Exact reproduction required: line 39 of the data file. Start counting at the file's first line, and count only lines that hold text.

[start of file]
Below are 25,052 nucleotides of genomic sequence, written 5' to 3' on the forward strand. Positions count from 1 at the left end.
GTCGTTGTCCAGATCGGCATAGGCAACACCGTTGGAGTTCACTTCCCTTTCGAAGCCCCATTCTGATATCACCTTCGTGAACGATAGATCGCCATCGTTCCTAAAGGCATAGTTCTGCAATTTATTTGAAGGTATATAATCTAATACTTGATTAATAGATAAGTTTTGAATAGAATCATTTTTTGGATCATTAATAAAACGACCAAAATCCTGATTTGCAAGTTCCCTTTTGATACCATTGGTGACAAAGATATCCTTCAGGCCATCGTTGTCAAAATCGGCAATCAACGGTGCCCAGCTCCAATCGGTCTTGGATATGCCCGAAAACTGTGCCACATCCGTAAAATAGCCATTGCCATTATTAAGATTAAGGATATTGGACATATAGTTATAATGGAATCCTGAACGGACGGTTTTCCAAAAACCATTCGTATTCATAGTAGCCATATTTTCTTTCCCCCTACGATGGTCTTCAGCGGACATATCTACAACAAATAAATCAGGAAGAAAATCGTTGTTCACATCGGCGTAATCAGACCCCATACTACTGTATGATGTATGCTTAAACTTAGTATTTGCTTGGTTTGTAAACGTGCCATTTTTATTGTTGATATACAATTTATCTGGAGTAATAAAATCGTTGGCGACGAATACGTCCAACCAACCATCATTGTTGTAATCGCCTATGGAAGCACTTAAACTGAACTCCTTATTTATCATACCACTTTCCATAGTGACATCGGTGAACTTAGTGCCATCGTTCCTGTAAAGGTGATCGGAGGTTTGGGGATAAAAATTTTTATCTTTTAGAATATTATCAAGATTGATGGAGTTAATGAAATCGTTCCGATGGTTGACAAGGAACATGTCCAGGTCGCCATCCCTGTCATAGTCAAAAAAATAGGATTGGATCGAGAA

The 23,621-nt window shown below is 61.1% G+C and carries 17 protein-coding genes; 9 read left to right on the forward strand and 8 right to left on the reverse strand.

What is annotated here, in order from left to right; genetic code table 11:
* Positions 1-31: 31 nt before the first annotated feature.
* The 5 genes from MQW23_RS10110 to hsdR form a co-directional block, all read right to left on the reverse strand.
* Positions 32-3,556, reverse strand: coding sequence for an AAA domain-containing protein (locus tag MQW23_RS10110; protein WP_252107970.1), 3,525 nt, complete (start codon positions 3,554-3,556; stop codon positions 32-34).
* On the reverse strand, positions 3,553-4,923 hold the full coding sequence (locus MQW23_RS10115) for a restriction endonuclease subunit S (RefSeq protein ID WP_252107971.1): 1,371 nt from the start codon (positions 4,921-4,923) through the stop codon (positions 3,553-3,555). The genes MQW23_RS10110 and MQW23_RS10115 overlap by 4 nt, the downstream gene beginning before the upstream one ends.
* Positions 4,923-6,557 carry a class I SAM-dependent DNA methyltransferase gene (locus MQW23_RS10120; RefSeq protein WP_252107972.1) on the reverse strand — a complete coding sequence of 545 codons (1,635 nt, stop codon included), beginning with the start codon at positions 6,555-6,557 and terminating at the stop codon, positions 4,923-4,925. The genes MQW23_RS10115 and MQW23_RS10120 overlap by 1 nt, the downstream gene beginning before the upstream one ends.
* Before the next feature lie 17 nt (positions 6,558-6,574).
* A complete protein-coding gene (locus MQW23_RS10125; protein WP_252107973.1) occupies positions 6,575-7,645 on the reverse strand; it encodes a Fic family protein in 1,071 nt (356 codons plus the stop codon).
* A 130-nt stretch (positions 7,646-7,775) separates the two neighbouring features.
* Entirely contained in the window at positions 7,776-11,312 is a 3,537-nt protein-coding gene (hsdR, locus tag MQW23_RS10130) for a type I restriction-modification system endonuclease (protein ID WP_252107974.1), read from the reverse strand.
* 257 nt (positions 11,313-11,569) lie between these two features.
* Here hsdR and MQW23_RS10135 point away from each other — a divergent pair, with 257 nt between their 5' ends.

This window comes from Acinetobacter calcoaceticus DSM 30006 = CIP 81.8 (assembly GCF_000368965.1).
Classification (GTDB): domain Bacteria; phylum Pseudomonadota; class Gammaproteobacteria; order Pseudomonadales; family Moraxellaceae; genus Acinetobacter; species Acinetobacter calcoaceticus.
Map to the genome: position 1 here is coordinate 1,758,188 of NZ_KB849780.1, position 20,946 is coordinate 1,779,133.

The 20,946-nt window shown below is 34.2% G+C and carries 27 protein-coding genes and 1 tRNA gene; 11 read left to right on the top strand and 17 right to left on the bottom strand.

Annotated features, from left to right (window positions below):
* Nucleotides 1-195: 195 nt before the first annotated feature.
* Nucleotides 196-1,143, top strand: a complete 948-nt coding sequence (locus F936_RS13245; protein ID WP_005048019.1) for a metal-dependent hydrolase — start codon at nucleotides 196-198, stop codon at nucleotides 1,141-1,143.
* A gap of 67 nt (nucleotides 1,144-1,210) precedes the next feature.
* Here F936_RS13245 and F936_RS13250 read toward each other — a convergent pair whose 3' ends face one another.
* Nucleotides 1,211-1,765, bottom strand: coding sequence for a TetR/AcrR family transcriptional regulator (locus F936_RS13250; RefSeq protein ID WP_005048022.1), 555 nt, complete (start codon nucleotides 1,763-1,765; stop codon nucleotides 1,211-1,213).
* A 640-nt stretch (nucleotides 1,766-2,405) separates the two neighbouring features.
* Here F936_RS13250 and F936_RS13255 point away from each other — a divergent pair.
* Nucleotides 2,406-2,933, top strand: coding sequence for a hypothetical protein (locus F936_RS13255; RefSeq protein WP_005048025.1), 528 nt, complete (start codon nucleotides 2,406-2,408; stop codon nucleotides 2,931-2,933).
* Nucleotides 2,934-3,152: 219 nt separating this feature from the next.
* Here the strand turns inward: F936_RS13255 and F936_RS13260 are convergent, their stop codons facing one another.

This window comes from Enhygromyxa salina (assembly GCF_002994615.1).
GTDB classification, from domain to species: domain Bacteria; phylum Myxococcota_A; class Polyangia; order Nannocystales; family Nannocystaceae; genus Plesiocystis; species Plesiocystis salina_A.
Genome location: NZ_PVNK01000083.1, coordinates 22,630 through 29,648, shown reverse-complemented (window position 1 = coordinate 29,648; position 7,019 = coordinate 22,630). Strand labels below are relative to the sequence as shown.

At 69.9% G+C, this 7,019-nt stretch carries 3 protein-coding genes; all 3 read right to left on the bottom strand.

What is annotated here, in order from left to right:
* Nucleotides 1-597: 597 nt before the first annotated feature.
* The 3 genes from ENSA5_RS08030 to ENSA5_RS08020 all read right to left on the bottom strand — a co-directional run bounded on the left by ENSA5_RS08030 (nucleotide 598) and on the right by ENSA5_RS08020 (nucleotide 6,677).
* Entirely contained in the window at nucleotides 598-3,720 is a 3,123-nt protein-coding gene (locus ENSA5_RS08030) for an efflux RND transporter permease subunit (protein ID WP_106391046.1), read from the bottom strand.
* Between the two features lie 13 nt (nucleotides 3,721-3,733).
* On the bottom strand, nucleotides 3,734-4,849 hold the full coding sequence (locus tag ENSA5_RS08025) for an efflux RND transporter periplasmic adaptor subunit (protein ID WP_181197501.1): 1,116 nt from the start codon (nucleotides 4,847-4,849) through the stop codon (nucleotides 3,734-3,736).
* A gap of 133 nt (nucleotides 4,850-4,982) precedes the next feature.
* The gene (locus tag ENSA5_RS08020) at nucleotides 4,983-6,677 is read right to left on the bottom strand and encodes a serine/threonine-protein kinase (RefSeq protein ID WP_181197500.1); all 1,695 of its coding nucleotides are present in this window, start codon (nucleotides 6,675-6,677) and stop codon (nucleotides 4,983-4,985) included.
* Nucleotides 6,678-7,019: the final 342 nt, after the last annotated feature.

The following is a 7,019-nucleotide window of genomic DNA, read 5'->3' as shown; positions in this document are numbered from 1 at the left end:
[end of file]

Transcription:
* Between the two features lie 13 nt (nucleotides 3,721-3,733).